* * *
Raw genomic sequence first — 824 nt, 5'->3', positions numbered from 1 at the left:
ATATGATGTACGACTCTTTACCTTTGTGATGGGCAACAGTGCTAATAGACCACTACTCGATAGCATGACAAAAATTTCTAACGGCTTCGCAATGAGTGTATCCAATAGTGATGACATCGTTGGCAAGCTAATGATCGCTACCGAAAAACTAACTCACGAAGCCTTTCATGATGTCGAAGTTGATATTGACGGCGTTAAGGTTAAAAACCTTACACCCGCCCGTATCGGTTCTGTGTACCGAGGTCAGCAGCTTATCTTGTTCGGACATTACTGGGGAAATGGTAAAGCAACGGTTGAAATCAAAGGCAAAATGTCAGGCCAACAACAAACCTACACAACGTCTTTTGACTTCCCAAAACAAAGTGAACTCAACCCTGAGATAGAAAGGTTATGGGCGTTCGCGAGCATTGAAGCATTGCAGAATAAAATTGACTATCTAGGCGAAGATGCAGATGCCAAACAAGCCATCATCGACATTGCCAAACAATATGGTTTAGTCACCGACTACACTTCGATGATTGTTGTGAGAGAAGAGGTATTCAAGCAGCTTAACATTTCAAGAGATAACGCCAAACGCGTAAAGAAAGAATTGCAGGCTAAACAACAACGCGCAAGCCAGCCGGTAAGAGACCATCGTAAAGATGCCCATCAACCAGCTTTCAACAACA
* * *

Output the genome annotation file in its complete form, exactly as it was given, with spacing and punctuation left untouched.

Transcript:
Raw genomic sequence first — 824 nt, 5'->3', positions numbered from 1 at the left:
ATATGATGTACGACTCTTTACCTTTGTGATGGGCAACAGTGCTAATAGACCACTACTCGATAGCATGACAAAAATTTCTAACGGCTTCGCAATGAGTGTATCCAATAGTGATGACATCGTTGGCAAGCTAATGATCGCTACCGAAAAACTAACTCACGAAGCCTTTCATGATGTCGAAGTTGATATTGACGGCGTTAAGGTTAAAAACCTTACACCCGCCCGTATCGGTTCTGTGTACCGAGGTCAGCAGCTTATCTTGTTCGGACATTACTGGGGAAATGGTAAAGCAACGGTTGAAATCAAAGGCAAAATGTCAGGCCAACAACAAACCTACACAACGTCTTTTGACTTCCCAAAACAAAGTGAACTCAACCCTGAGATAGAAAGGTTATGGGCGTTCGCGAGCATTGAAGCATTGCAGAATAAAATTGACTATCTAGGCGAAGATGCAGATGCCAAACAAGCCATCATCGACATTGCCAAACAATATGGTTTAGTCACCGACTACACTTCGATGATTGTTGTGAGAGAAGAGGTATTCAAGCAGCTTAACATTTCAAGAGATAACGCCAAACGCGTAAAGAAAGAATTGCAGGCTAAACAACAACGCGCAAGCCAGCCGGTAAGAGACCATCGTAAAGATGCCCATCAACCAGCTTTCAACAACA